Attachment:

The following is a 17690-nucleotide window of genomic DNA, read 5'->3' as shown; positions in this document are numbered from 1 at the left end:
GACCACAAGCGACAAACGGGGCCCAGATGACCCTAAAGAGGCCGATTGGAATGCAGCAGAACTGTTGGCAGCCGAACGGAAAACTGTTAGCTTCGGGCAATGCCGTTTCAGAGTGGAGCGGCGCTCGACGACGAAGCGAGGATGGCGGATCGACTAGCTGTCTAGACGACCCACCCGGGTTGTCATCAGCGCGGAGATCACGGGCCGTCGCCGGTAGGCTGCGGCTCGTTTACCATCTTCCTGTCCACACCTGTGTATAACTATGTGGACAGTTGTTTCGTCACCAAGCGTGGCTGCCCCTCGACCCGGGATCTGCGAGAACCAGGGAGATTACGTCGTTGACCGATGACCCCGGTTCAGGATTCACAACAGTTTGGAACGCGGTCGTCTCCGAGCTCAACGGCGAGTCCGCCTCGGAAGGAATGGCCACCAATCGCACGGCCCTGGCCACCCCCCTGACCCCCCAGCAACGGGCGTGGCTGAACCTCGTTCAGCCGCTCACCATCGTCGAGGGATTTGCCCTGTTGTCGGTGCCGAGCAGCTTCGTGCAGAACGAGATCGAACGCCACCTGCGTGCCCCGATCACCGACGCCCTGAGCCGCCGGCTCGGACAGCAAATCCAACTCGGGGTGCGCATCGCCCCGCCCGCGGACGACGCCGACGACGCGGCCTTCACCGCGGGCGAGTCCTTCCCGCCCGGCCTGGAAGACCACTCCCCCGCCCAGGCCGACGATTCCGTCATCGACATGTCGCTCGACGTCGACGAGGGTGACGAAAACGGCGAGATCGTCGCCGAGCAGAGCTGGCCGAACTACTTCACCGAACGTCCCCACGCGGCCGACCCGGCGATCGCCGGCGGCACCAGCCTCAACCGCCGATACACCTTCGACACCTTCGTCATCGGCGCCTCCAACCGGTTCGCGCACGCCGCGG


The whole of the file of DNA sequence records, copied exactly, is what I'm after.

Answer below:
The following is a 17690-nucleotide window of genomic DNA, read 5'->3' as shown; positions in this document are numbered from 1 at the left end:
GACCACAAGCGACAAACGGGGCCCAGATGACCCTAAAGAGGCCGATTGGAATGCAGCAGAACTGTTGGCAGCCGAACGGAAAACTGTTAGCTTCGGGCAATGCCGTTTCAGAGTGGAGCGGCGCTCGACGACGAAGCGAGGATGGCGGATCGACTAGCTGTCTAGACGACCCACCCGGGTTGTCATCAGCGCGGAGATCACGGGCCGTCGCCGGTAGGCTGCGGCTCGTTTACCATCTTCCTGTCCACACCTGTGTATAACTATGTGGACAGTTGTTTCGTCACCAAGCGTGGCTGCCCCTCGACCCGGGATCTGCGAGAACCAGGGAGATTACGTCGTTGACCGATGACCCCGGTTCAGGATTCACAACAGTTTGGAACGCGGTCGTCTCCGAGCTCAACGGCGAGTCCGCCTCGGAAGGAATGGCCACCAATCGCACGGCCCTGGCCACCCCCCTGACCCCCCAGCAACGGGCGTGGCTGAACCTCGTTCAGCCGCTCACCATCGTCGAGGGATTTGCCCTGTTGTCGGTGCCGAGCAGCTTCGTGCAGAACGAGATCGAACGCCACCTGCGTGCCCCGATCACCGACGCCCTGAGCCGCCGGCTCGGACAGCAAATCCAACTCGGGGTGCGCATCGCCCCGCCCGCGGACGACGCCGACGACGCGGCCTTCACCGCGGGCGAGTCCTTCCCGCCCGGCCTGGAAGACCACTCCCCCGCCCAGGCCGACGATTCCGTCATCGACATGTCGCTCGACGTCGACGAGGGTGACGAAAACGGCGAGATCGTCGCCGAGCAGAGCTGGCCGAACTACTTCACCGAACGTCCCCACGCGGCCGACCCGGCGATCGCCGGCGGCACCAGCCTCAACCGCCGATACACCTTCGACACCTTCGTCATCGGCGCCTCCAACCGGTTCGCGCACGCCGCGG